'Farming Money' recommends a set of key measures to regulate European financial markets and tighten corporate policies on financial services and investments in food commodity derivatives and land deals.

The report says: "In order to avoid excessive speculation influencing food prices, the de-regulation that has taken place over the last 20 years must be reversed. Commodity futures markets have become monstrous in size compared to the actual production of the traded commodities, thereby causing volatility and longer-lasting speculative bubbles."

One way to address serious omissions and loopholes in European Commission's proposal of October 2011 is to put caps on the size of the bets speculators can make, so called "hard position limits". These are essential to tackle excessive speculation.

The report pleads for strengthening EU proposals and improving supervisory capacities, adding: "Index speculators and similar types of investors should be banned from agricultural commodity markets. Indexes that track agricultural commodities or commodity derivatives should be excluded from use by index funds, ETFs (Exchange Traded Funds) and related structured and synthetic products."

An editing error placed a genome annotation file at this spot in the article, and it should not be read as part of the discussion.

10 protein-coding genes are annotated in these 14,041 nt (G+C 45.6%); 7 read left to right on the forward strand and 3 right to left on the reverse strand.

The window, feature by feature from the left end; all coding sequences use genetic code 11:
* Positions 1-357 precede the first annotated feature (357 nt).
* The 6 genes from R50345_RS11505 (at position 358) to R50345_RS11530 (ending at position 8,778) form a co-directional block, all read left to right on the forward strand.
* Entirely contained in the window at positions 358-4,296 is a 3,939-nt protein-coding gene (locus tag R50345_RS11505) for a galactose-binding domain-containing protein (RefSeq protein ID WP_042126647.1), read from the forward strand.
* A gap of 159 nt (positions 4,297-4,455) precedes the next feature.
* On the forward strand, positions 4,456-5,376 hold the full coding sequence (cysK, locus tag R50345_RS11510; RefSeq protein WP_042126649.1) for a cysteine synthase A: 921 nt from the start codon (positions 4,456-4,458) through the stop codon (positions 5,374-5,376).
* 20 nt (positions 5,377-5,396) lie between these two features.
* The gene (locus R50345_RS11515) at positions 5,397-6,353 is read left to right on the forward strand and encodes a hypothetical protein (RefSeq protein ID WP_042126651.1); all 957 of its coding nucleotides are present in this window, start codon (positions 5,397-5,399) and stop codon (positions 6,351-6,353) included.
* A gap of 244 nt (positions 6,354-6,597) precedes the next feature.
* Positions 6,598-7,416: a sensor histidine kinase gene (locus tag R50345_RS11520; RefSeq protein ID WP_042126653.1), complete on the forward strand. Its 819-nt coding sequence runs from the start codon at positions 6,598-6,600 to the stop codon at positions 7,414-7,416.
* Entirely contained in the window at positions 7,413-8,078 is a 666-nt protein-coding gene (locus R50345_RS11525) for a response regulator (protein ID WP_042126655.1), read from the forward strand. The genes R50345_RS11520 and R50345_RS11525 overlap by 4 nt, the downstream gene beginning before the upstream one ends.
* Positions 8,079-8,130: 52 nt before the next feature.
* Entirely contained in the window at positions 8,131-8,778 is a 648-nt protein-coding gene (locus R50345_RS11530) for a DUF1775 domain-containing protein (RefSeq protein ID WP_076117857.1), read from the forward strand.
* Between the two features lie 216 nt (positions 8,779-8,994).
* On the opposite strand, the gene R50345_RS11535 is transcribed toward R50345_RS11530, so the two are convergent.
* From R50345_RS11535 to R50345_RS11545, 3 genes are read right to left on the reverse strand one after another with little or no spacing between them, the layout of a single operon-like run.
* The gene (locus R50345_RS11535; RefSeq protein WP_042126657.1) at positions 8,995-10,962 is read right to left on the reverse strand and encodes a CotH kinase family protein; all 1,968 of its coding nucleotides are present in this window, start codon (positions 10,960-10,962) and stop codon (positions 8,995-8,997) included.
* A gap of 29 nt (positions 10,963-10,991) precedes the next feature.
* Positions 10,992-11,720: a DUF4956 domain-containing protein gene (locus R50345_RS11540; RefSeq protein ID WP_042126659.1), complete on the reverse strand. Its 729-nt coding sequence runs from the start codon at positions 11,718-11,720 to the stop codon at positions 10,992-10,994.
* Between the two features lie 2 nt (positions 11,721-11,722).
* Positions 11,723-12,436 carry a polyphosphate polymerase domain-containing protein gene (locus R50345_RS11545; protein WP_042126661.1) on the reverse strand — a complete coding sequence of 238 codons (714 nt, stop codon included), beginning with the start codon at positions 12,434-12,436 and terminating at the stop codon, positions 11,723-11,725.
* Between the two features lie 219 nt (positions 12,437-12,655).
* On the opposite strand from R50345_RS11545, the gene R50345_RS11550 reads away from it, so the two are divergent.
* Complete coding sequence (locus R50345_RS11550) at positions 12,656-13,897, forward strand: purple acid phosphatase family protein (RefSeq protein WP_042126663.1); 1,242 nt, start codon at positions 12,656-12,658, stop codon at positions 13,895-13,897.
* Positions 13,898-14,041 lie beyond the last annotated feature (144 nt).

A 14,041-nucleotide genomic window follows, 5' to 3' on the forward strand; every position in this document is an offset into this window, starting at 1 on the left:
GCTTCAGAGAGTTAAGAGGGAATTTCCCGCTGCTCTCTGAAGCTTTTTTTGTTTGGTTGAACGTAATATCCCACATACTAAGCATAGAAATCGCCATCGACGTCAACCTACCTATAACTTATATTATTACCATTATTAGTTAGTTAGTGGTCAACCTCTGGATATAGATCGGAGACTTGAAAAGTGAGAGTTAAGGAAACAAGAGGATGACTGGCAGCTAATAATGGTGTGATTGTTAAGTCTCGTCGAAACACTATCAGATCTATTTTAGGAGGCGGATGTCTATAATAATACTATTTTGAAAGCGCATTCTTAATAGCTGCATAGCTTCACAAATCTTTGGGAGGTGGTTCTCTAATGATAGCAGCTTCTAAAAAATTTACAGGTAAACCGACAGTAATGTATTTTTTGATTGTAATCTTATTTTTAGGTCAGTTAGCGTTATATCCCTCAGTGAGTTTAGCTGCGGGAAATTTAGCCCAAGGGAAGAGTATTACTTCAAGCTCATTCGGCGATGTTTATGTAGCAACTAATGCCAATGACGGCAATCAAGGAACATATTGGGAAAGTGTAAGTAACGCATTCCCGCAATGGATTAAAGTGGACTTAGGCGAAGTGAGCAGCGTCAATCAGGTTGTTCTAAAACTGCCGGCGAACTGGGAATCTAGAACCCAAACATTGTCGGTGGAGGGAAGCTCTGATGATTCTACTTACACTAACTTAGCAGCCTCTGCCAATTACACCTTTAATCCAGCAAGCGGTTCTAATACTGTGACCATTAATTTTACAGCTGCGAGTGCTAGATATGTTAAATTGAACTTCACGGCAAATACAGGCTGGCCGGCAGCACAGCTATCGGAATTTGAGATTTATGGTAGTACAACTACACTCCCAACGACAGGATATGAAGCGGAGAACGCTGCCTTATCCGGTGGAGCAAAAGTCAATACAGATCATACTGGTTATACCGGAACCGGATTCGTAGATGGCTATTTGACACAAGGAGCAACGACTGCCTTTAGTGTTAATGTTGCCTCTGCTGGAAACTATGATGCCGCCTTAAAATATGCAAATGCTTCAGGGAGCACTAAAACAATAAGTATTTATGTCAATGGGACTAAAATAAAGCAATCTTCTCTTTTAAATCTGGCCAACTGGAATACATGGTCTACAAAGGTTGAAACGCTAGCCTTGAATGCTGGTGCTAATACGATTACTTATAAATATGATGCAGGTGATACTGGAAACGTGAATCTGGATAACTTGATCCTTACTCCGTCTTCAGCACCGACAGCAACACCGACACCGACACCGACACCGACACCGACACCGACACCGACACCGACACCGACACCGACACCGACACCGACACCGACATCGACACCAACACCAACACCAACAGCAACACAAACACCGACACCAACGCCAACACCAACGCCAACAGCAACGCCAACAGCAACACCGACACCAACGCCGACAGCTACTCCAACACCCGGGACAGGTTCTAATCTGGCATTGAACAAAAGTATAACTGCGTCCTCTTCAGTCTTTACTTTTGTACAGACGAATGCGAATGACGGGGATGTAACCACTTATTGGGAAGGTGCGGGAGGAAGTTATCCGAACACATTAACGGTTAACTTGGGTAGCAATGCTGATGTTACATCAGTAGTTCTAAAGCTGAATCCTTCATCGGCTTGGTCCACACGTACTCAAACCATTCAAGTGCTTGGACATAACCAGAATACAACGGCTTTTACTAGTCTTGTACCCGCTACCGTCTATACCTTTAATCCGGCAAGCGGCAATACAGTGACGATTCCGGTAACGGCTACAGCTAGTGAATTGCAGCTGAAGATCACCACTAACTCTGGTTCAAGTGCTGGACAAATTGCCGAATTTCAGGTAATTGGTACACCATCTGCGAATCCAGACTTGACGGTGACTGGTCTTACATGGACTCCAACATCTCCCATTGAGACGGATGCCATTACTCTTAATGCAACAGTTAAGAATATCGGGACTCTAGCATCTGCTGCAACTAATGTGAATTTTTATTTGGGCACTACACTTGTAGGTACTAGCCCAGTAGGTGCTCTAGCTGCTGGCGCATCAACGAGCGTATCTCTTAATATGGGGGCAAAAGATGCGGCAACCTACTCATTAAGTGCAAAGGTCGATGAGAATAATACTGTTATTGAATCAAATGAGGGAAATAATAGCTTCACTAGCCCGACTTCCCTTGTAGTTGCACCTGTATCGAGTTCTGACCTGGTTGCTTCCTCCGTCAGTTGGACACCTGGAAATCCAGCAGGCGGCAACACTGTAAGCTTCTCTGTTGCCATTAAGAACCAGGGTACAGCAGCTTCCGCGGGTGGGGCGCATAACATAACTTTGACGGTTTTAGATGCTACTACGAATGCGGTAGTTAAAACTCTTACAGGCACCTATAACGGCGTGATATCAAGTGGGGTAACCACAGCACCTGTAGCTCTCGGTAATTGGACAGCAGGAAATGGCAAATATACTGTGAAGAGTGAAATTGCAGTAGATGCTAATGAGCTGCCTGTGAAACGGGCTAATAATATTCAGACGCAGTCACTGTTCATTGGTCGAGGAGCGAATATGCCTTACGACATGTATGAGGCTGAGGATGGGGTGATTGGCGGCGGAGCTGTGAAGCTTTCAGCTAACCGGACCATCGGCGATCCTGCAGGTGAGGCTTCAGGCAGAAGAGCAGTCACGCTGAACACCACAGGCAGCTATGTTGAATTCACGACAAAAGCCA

Friends of the Earth Europe calls upon private financial institutions, including banks, pension funds and investors, to investigate their involvement in food speculation and their direct or indirect investments in land grabs, and publish the results of that research, making it available to relevant stakeholders.

They are asked to liquidate their open positions in food commodity derivatives and related funds and refrain from further activities that are not directly linked to hedging for farmers, food processing companies and related commercial traders.

Commodity index funds and related structured and synthetic products should be phased out. Investments in agricultural commodities and related derivatives should not be retailed to end-customers. Fund managers and financial service providers should apply strict codes of conduct on the use and sale of food commodity products and agricultural land investment as well as respective financial services, says the report.

"2012 offers a big opportunity for Europe to put a stop to the environmental and social damage done by financial markets. Politicians need to step in and end excessive and harmful speculation," Pentzlin said.